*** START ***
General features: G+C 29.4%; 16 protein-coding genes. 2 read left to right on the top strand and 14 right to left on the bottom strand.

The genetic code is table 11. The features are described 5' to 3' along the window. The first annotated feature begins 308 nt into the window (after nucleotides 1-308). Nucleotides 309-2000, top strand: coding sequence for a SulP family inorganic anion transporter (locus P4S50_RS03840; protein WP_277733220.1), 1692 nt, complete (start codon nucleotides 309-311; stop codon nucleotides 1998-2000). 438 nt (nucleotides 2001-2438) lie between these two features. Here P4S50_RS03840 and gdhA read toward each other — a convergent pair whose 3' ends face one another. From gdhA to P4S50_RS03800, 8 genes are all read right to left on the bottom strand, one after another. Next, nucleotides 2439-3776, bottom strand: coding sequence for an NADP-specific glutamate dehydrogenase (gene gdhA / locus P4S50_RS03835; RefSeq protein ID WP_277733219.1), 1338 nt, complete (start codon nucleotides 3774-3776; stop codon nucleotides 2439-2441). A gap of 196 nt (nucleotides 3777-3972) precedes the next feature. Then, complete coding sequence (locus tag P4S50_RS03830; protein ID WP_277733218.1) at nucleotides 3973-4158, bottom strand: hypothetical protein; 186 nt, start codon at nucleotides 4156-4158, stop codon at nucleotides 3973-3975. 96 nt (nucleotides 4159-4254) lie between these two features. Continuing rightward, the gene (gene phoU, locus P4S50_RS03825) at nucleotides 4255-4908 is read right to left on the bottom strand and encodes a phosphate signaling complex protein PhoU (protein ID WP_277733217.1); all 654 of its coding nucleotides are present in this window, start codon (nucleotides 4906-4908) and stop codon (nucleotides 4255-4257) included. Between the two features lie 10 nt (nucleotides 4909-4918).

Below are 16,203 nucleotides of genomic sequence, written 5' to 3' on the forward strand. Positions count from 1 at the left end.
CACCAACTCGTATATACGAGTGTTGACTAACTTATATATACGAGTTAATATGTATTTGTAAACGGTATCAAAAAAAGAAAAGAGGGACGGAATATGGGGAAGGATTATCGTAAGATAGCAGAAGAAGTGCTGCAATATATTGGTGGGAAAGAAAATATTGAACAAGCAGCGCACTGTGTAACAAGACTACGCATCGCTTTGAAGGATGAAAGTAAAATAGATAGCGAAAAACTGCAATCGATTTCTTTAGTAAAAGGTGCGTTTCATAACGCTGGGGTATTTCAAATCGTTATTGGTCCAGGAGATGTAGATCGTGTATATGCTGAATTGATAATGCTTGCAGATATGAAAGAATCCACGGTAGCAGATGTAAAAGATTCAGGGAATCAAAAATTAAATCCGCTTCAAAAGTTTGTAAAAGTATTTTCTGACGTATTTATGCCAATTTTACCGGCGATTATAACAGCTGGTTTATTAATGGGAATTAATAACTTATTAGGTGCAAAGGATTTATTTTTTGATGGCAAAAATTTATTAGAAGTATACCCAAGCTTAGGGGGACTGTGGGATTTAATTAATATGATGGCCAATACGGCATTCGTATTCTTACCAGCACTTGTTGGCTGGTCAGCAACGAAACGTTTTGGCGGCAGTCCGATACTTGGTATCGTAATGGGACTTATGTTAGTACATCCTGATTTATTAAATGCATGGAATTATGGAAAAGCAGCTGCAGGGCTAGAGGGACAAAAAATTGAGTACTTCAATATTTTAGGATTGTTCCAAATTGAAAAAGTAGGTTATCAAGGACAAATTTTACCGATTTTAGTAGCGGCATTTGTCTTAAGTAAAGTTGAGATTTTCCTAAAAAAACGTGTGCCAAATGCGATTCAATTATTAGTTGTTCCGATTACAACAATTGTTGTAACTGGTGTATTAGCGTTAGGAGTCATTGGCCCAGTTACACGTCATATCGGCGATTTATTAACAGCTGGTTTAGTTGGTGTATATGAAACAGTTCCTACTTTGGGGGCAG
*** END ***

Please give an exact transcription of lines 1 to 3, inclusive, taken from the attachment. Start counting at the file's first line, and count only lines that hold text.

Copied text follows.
General features: G+C 29.4%; 16 protein-coding genes. 2 read left to right on the top strand and 14 right to left on the bottom strand.

The genetic code is table 11. The features are described 5' to 3' along the window. The first annotated feature begins 308 nt into the window (after nucleotides 1-308). Nucleotides 309-2000, top strand: coding sequence for a SulP family inorganic anion transporter (locus P4S50_RS03840; protein WP_277733220.1), 1692 nt, complete (start codon nucleotides 309-311; stop codon nucleotides 1998-2000). 438 nt (nucleotides 2001-2438) lie between these two features. Here P4S50_RS03840 and gdhA read toward each other — a convergent pair whose 3' ends face one another. From gdhA to P4S50_RS03800, 8 genes are all read right to left on the bottom strand, one after another. Next, nucleotides 2439-3776, bottom strand: coding sequence for an NADP-specific glutamate dehydrogenase (gene gdhA / locus P4S50_RS03835; RefSeq protein ID WP_277733219.1), 1338 nt, complete (start codon nucleotides 3774-3776; stop codon nucleotides 2439-2441). A gap of 196 nt (nucleotides 3777-3972) precedes the next feature. Then, complete coding sequence (locus tag P4S50_RS03830; protein ID WP_277733218.1) at nucleotides 3973-4158, bottom strand: hypothetical protein; 186 nt, start codon at nucleotides 4156-4158, stop codon at nucleotides 3973-3975. 96 nt (nucleotides 4159-4254) lie between these two features. Continuing rightward, the gene (gene phoU, locus P4S50_RS03825) at nucleotides 4255-4908 is read right to left on the bottom strand and encodes a phosphate signaling complex protein PhoU (protein ID WP_277733217.1); all 654 of its coding nucleotides are present in this window, start codon (nucleotides 4906-4908) and stop codon (nucleotides 4255-4257) included. Between the two features lie 10 nt (nucleotides 4909-4918).

Below are 16,203 nucleotides of genomic sequence, written 5' to 3' on the forward strand. Positions count from 1 at the left end.